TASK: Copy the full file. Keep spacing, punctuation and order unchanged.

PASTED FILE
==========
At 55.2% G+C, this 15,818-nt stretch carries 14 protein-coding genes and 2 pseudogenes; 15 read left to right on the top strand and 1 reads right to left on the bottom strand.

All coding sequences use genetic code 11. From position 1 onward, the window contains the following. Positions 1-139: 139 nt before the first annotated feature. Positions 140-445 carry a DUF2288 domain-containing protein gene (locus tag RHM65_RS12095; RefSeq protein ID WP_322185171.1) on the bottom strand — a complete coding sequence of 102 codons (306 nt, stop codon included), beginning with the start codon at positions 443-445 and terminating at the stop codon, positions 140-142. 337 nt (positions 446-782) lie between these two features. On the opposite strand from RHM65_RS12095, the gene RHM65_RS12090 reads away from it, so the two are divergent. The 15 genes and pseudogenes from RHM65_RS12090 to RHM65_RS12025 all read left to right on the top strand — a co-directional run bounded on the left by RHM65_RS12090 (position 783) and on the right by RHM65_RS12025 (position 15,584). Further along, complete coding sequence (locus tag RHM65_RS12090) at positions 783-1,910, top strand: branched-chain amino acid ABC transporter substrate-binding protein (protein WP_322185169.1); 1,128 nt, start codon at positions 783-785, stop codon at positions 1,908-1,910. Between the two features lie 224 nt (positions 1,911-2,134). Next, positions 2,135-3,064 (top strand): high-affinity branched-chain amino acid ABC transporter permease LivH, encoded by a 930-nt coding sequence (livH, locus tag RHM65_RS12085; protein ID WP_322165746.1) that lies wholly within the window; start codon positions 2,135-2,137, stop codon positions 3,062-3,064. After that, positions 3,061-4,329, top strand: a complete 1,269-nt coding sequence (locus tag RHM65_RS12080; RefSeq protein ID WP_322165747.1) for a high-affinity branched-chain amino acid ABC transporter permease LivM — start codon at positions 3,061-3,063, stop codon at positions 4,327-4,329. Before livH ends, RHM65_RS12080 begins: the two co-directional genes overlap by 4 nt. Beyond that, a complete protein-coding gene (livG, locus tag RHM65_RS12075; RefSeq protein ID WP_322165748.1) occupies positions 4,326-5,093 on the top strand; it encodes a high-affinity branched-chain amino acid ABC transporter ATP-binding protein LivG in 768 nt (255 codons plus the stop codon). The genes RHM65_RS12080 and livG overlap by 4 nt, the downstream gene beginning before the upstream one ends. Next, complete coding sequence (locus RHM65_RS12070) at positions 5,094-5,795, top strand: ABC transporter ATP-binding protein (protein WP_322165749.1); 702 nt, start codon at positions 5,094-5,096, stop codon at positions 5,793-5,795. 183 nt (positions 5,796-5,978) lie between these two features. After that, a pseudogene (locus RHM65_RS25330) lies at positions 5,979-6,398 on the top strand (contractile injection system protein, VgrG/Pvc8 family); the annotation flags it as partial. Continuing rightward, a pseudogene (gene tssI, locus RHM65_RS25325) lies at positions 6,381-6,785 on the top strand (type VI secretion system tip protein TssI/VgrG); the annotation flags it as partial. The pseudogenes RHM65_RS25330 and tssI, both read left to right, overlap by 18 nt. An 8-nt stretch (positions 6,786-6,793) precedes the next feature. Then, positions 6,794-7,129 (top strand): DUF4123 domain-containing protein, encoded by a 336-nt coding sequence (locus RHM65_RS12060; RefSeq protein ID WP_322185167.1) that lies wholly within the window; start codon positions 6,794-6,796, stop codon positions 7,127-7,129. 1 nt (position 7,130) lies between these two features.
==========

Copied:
At 55.2% G+C, this 15,818-nt stretch carries 14 protein-coding genes and 2 pseudogenes; 15 read left to right on the top strand and 1 reads right to left on the bottom strand.

All coding sequences use genetic code 11. From position 1 onward, the window contains the following. Positions 1-139: 139 nt before the first annotated feature. Positions 140-445 carry a DUF2288 domain-containing protein gene (locus tag RHM65_RS12095; RefSeq protein ID WP_322185171.1) on the bottom strand — a complete coding sequence of 102 codons (306 nt, stop codon included), beginning with the start codon at positions 443-445 and terminating at the stop codon, positions 140-142. 337 nt (positions 446-782) lie between these two features. On the opposite strand from RHM65_RS12095, the gene RHM65_RS12090 reads away from it, so the two are divergent. The 15 genes and pseudogenes from RHM65_RS12090 to RHM65_RS12025 all read left to right on the top strand — a co-directional run bounded on the left by RHM65_RS12090 (position 783) and on the right by RHM65_RS12025 (position 15,584). Further along, complete coding sequence (locus tag RHM65_RS12090) at positions 783-1,910, top strand: branched-chain amino acid ABC transporter substrate-binding protein (protein WP_322185169.1); 1,128 nt, start codon at positions 783-785, stop codon at positions 1,908-1,910. Between the two features lie 224 nt (positions 1,911-2,134). Next, positions 2,135-3,064 (top strand): high-affinity branched-chain amino acid ABC transporter permease LivH, encoded by a 930-nt coding sequence (livH, locus tag RHM65_RS12085; protein ID WP_322165746.1) that lies wholly within the window; start codon positions 2,135-2,137, stop codon positions 3,062-3,064. After that, positions 3,061-4,329, top strand: a complete 1,269-nt coding sequence (locus tag RHM65_RS12080; RefSeq protein ID WP_322165747.1) for a high-affinity branched-chain amino acid ABC transporter permease LivM — start codon at positions 3,061-3,063, stop codon at positions 4,327-4,329. Before livH ends, RHM65_RS12080 begins: the two co-directional genes overlap by 4 nt. Beyond that, a complete protein-coding gene (livG, locus tag RHM65_RS12075; RefSeq protein ID WP_322165748.1) occupies positions 4,326-5,093 on the top strand; it encodes a high-affinity branched-chain amino acid ABC transporter ATP-binding protein LivG in 768 nt (255 codons plus the stop codon). The genes RHM65_RS12080 and livG overlap by 4 nt, the downstream gene beginning before the upstream one ends. Next, complete coding sequence (locus RHM65_RS12070) at positions 5,094-5,795, top strand: ABC transporter ATP-binding protein (protein WP_322165749.1); 702 nt, start codon at positions 5,094-5,096, stop codon at positions 5,793-5,795. 183 nt (positions 5,796-5,978) lie between these two features. After that, a pseudogene (locus RHM65_RS25330) lies at positions 5,979-6,398 on the top strand (contractile injection system protein, VgrG/Pvc8 family); the annotation flags it as partial. Continuing rightward, a pseudogene (gene tssI, locus RHM65_RS25325) lies at positions 6,381-6,785 on the top strand (type VI secretion system tip protein TssI/VgrG); the annotation flags it as partial. The pseudogenes RHM65_RS25330 and tssI, both read left to right, overlap by 18 nt. An 8-nt stretch (positions 6,786-6,793) precedes the next feature. Then, positions 6,794-7,129 (top strand): DUF4123 domain-containing protein, encoded by a 336-nt coding sequence (locus RHM65_RS12060; RefSeq protein ID WP_322185167.1) that lies wholly within the window; start codon positions 6,794-6,796, stop codon positions 7,127-7,129. 1 nt (position 7,130) lies between these two features.